" Why did you take my child from me?"
The pain is unimaginable, the impact is lasting.
"I didn't know where to put myself at that moment. This is the first time that something like this happened, this is my first child I lost."
The need for understanding can weigh heavily on the minds of those directly impacted by a tragedy.
"This morning around 1 o'clock we got a frantic phone call through 911 that a person was shot. Three children were transported to a local hospital."
It can also have lasting effects on those indirectly impacted. Friends, schoolmates, and community all have a hard time to come to grips with tragic events that take place.
"The first thing is to trust your intuition and trust what you know as a loving and caring parent," Melissa Cavanaugh, owner of Counseling and Recovery Guidance, said. "If you don't know the answer, be honest with them and say, we have to find some help to be able to talk about this some more."
Cavanaugh has been that ear for several years; her focus is mainly on children.
She spends her days trying to get them to open and learn how to process their emotions.
"This is becoming just as normal as someone going to the doctor when they break their foot," Cavanaugh said. "Why would you not treat a mental situation the way you'd treat a physical. That's the shift that us in the mental health field are trying to push and make...it's so necessary."
There is no right or wrong way to talk to a child, Cavanaugh said.
But there are more effective ways to approach a difficult topic.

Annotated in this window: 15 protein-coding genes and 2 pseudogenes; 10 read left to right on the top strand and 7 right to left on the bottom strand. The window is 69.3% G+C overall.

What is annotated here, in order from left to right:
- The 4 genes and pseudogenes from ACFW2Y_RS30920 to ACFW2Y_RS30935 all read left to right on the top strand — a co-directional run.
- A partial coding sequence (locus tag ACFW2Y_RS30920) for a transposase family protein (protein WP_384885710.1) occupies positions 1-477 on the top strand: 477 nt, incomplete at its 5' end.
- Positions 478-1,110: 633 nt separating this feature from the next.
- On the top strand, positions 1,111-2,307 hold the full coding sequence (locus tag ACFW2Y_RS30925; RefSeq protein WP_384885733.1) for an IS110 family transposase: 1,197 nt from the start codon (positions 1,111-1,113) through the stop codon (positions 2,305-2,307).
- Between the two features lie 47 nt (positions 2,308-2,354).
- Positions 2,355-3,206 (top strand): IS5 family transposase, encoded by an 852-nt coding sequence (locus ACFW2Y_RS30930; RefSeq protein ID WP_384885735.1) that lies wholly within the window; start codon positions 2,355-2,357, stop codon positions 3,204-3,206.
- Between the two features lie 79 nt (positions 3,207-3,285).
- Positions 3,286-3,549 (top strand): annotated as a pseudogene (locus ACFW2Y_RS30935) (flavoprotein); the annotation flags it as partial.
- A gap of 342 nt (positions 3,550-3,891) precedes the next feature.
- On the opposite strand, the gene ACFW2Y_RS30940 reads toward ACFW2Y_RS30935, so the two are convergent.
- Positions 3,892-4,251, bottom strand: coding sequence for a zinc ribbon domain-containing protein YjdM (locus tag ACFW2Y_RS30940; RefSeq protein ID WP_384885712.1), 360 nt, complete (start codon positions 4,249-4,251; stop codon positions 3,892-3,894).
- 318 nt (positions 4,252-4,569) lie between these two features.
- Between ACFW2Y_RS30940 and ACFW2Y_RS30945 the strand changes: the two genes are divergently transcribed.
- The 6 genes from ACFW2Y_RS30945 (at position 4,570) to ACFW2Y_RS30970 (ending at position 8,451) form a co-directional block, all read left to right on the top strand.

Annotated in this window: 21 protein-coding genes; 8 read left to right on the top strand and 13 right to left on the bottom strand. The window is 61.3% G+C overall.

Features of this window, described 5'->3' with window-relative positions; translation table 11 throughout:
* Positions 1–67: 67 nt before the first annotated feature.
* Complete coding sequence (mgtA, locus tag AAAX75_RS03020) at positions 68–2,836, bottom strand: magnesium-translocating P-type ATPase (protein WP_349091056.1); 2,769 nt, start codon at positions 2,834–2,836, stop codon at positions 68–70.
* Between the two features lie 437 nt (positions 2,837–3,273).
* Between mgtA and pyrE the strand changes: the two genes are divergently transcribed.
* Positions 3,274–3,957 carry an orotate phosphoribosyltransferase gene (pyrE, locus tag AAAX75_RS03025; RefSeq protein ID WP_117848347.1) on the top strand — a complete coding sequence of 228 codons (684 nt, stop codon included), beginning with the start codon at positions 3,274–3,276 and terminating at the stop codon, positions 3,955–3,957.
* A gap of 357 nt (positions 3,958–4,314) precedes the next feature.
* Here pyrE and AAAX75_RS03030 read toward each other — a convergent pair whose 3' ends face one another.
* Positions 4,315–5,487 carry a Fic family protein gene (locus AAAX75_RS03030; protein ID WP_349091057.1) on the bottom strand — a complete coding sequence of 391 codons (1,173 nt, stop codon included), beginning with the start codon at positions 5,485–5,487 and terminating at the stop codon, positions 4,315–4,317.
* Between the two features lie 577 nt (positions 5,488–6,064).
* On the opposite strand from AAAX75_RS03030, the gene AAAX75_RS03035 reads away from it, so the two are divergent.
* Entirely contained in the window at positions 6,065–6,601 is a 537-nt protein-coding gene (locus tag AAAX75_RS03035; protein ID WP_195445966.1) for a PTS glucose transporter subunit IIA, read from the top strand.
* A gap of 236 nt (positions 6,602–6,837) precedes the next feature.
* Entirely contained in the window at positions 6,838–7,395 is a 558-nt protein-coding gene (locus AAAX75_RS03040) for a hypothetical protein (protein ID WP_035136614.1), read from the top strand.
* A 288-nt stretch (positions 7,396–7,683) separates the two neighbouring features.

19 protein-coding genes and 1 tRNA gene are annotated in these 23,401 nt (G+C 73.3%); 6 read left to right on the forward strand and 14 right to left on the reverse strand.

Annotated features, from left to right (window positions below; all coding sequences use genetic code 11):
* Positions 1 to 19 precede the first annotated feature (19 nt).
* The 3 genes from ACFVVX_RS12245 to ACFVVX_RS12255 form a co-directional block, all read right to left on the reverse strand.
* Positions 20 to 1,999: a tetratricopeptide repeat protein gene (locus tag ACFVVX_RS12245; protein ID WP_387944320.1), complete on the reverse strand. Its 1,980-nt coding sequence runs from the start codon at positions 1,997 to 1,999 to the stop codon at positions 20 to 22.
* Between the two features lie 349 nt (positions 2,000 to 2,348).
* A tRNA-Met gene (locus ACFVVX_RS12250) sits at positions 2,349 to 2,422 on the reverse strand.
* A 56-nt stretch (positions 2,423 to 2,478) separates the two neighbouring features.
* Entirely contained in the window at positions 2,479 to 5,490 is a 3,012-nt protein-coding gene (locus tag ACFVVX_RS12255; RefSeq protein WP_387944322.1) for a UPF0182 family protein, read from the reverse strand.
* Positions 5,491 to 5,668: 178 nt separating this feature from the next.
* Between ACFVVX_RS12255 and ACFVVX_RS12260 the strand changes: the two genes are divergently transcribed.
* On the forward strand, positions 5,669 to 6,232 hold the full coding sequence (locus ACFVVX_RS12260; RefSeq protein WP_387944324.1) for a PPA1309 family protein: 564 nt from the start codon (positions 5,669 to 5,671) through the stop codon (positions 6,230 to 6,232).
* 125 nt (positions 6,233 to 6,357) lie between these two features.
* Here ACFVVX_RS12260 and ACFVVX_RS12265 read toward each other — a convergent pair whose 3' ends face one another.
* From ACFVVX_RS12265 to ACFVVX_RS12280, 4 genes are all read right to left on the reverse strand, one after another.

"There are open-ended questions and closed-ended questions," Cavanaugh explained. "A closed ended question involves a yes or no answer. Open ended is, 'it sounds like that is important to you, can you tell me more? What did you hear? If you noticed the child is getting emotional say, it sounds like that is bothering you tell me what's coming up for you. Allowing them to share what they know, what they've heard, and talk about it with the parent."
To be safe, Cavanaugh said, if you know that your child has witnessed a trauma or heard about one it is a good idea to seek out help.
"It may be helpful for them to meet with someone and get a relationship affiliated. Just kind of allow the professional to assess that everything is OK. If they are then they don't have to go back...if not, then they have someone to talk to in their back pocket."
There is a window of tolerance that everyone teeters in every day.
Sometimes our emotions start to tip too far one way or the other.
The first is called Hyperarousal:
This is when someone is on high alert or super anxious, panicking, jumping around a lot, and asking a lot of questions.
The second is Hypoarousal:
This is when someone becomes super numb and disconnected, isolated, is no longer talkative, bubbly, etc.